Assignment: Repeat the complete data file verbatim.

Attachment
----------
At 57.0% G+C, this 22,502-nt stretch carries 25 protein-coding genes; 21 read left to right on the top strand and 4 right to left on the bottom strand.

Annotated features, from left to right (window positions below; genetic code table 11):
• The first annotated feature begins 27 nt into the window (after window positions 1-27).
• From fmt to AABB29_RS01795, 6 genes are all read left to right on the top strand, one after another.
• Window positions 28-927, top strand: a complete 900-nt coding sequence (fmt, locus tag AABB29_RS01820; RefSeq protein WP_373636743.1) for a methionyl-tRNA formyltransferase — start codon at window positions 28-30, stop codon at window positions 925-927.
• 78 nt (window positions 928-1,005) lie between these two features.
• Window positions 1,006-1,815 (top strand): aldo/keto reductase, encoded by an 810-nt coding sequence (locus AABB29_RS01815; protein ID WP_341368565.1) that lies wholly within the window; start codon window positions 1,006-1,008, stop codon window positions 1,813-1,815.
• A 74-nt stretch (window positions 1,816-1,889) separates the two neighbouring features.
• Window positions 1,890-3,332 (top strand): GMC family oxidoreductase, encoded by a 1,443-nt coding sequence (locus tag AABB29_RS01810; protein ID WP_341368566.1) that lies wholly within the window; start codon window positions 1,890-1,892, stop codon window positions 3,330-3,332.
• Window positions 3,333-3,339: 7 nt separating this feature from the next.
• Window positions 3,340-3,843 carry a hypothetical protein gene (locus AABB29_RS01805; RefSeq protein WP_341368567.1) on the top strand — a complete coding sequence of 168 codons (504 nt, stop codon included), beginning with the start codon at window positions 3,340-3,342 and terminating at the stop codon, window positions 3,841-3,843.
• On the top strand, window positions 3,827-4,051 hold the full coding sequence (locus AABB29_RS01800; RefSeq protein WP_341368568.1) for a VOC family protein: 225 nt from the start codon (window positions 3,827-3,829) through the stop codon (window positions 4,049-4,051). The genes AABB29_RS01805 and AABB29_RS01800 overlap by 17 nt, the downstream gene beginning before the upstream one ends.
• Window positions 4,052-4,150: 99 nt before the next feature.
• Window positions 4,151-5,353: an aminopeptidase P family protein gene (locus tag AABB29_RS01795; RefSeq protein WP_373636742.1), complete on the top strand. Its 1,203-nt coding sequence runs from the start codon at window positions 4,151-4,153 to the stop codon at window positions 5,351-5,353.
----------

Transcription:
At 57.0% G+C, this 22,502-nt stretch carries 25 protein-coding genes; 21 read left to right on the top strand and 4 right to left on the bottom strand.

Annotated features, from left to right (window positions below; genetic code table 11):
• The first annotated feature begins 27 nt into the window (after window positions 1-27).
• From fmt to AABB29_RS01795, 6 genes are all read left to right on the top strand, one after another.
• Window positions 28-927, top strand: a complete 900-nt coding sequence (fmt, locus tag AABB29_RS01820; RefSeq protein WP_373636743.1) for a methionyl-tRNA formyltransferase — start codon at window positions 28-30, stop codon at window positions 925-927.
• 78 nt (window positions 928-1,005) lie between these two features.
• Window positions 1,006-1,815 (top strand): aldo/keto reductase, encoded by an 810-nt coding sequence (locus AABB29_RS01815; protein ID WP_341368565.1) that lies wholly within the window; start codon window positions 1,006-1,008, stop codon window positions 1,813-1,815.
• A 74-nt stretch (window positions 1,816-1,889) separates the two neighbouring features.
• Window positions 1,890-3,332 (top strand): GMC family oxidoreductase, encoded by a 1,443-nt coding sequence (locus tag AABB29_RS01810; protein ID WP_341368566.1) that lies wholly within the window; start codon window positions 1,890-1,892, stop codon window positions 3,330-3,332.
• Window positions 3,333-3,339: 7 nt separating this feature from the next.
• Window positions 3,340-3,843 carry a hypothetical protein gene (locus AABB29_RS01805; RefSeq protein WP_341368567.1) on the top strand — a complete coding sequence of 168 codons (504 nt, stop codon included), beginning with the start codon at window positions 3,340-3,342 and terminating at the stop codon, window positions 3,841-3,843.
• On the top strand, window positions 3,827-4,051 hold the full coding sequence (locus AABB29_RS01800; RefSeq protein WP_341368568.1) for a VOC family protein: 225 nt from the start codon (window positions 3,827-3,829) through the stop codon (window positions 4,049-4,051). The genes AABB29_RS01805 and AABB29_RS01800 overlap by 17 nt, the downstream gene beginning before the upstream one ends.
• Window positions 4,052-4,150: 99 nt before the next feature.
• Window positions 4,151-5,353: an aminopeptidase P family protein gene (locus tag AABB29_RS01795; RefSeq protein WP_373636742.1), complete on the top strand. Its 1,203-nt coding sequence runs from the start codon at window positions 4,151-4,153 to the stop codon at window positions 5,351-5,353.